In Estonia the financing of the public service broadcasting takes place only after the Parliament's decision. State funding is the part of state budget which is set for fulfilling public service remit set by the Estonian Public Broadcasting Act. The Estonian Public Broadcasting (ERR) does not sell advertisement. There is no license fee for citizens. This kind of financing mechanism has guaranteed ERR programs' independence from the pressure of advertisers and should, ideally, guarantee the sufficient funding needed for serving public remit. However, PSB funding share from the state budget has decreased from 1.15% in 1995 to 0.43% in 2010 (Figure 15).


The Estonian Public Broadcasting has one of the lowest funding per capita among EU member states. Political forces prefer to finance the areas which bring them direct votes during the elections. There have been attempts to form the PSB's governing body--a Broadcasting Council--as a clearly political tool for the government. For example in 2007 the Ministry of Justice presented a draft that council members should be pointed by political parties in correlation of seats in the Parliament. During the Parliament discussions this proposal was abandoned. Finally, a model of politically balanced council with four independent experts plus Parliament members (one from each Parliament fraction) was written into the Estonian Public Broadcasting Act. The non-political governing during the last decade has guaranteed the editorial independence and the high institutional credibility among the audience (Lauristin 2009).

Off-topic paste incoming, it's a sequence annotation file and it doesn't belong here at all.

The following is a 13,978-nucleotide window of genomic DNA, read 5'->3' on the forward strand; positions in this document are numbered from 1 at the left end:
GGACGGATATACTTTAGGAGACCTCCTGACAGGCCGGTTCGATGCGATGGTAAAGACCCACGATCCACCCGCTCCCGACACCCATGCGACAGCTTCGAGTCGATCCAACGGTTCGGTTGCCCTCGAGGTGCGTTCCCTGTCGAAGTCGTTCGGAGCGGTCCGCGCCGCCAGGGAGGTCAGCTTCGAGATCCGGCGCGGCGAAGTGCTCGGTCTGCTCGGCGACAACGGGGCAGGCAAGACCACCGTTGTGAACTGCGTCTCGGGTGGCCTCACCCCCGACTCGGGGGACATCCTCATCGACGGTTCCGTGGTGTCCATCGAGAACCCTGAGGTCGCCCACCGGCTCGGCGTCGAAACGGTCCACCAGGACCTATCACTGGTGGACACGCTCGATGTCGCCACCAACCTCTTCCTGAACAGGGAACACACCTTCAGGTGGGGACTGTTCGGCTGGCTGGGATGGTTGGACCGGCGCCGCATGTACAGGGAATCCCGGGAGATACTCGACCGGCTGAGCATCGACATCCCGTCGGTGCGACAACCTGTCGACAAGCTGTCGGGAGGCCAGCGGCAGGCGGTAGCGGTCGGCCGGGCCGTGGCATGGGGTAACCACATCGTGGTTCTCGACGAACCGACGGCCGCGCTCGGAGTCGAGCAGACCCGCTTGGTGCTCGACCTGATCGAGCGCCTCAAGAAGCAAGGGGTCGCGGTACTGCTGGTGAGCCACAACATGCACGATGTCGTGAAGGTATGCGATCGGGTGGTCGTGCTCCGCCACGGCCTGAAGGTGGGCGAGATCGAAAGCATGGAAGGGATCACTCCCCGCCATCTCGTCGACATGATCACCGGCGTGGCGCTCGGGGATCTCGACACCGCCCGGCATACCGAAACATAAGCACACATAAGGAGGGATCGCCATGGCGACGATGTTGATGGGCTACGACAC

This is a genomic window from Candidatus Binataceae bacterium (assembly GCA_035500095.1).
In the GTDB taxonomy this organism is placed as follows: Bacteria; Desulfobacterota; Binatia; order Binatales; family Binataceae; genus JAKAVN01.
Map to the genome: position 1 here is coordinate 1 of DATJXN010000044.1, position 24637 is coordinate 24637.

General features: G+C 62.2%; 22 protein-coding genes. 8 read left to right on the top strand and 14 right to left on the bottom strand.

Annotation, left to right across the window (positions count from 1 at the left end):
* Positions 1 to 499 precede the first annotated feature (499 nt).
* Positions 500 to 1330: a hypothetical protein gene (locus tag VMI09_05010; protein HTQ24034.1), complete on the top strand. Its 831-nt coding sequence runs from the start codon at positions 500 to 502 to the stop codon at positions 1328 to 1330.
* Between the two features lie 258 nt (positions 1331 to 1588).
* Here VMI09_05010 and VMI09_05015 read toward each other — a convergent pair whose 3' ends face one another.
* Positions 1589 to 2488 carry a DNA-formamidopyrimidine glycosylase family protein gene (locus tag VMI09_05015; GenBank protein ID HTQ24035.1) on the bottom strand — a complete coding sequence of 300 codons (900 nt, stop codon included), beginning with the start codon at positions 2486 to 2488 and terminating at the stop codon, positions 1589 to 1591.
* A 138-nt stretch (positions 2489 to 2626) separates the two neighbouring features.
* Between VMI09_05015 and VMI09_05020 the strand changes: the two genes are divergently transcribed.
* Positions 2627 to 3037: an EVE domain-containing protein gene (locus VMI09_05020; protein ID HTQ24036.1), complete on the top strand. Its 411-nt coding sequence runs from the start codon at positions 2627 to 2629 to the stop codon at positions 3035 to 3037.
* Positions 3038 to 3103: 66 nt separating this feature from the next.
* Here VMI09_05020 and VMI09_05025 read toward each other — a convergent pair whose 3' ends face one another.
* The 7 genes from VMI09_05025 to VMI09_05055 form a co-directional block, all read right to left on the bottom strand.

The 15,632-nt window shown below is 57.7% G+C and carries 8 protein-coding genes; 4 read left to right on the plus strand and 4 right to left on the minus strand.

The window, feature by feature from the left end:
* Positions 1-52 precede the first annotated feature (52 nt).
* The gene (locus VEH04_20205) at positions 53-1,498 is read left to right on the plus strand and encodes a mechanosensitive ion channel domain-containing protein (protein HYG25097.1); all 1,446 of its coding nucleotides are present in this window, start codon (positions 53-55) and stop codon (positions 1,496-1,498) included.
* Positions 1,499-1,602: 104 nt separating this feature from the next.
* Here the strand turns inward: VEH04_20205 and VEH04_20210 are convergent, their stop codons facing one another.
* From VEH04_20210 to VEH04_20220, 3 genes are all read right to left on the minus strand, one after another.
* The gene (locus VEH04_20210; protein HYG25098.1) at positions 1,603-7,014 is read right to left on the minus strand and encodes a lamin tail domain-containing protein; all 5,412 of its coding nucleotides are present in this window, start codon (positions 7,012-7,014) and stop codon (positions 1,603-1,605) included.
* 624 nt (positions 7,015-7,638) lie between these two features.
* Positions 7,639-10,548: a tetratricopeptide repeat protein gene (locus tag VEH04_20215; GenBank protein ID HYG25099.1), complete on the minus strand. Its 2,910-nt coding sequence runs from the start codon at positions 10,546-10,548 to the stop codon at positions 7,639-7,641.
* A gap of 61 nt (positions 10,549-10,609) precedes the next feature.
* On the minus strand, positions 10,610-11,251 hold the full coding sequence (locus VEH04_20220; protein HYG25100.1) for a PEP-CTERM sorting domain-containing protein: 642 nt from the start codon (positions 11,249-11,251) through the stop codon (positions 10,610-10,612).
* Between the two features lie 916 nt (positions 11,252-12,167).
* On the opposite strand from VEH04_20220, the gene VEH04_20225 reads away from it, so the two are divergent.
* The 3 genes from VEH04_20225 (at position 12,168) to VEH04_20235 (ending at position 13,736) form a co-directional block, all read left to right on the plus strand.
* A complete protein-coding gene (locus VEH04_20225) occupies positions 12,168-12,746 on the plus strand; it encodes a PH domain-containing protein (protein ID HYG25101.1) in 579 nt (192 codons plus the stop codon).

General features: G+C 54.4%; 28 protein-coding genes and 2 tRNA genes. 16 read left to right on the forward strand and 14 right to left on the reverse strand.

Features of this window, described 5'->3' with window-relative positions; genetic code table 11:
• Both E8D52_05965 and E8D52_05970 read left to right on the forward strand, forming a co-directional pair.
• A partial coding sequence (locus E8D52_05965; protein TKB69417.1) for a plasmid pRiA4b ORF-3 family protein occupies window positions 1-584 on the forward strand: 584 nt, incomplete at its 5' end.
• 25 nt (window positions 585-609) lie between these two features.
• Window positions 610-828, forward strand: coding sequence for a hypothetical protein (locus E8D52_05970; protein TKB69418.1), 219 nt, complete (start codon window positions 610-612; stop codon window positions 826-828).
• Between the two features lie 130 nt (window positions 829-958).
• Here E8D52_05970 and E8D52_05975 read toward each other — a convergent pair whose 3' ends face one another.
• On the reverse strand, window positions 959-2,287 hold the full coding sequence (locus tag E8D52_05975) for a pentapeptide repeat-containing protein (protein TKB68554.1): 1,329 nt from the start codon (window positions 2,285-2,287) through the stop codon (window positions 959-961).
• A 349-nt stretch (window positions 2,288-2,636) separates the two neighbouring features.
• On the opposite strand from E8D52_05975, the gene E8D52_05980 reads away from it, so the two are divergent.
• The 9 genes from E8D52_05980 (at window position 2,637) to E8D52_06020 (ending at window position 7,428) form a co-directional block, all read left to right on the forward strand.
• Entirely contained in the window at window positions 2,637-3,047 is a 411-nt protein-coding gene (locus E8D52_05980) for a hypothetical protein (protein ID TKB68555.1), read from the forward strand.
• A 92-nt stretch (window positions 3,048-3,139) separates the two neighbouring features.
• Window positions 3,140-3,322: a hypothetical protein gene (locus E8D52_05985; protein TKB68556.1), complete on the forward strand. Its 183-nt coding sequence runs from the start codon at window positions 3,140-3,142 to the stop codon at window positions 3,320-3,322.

8. Towards the digital era

Two legal steps towards the digital era were made in 2007-2008. The first step was introduction of the Estonian Public Broadcasting Act, which merged the Estonian Television and Estonian Radio into one legal entity (EPBA 2007). The reason for the merger was to secure the future of public service media. Instead of two legal identities competing against each other one strong(er) public service media company, which can face challenges of new technologies, was established.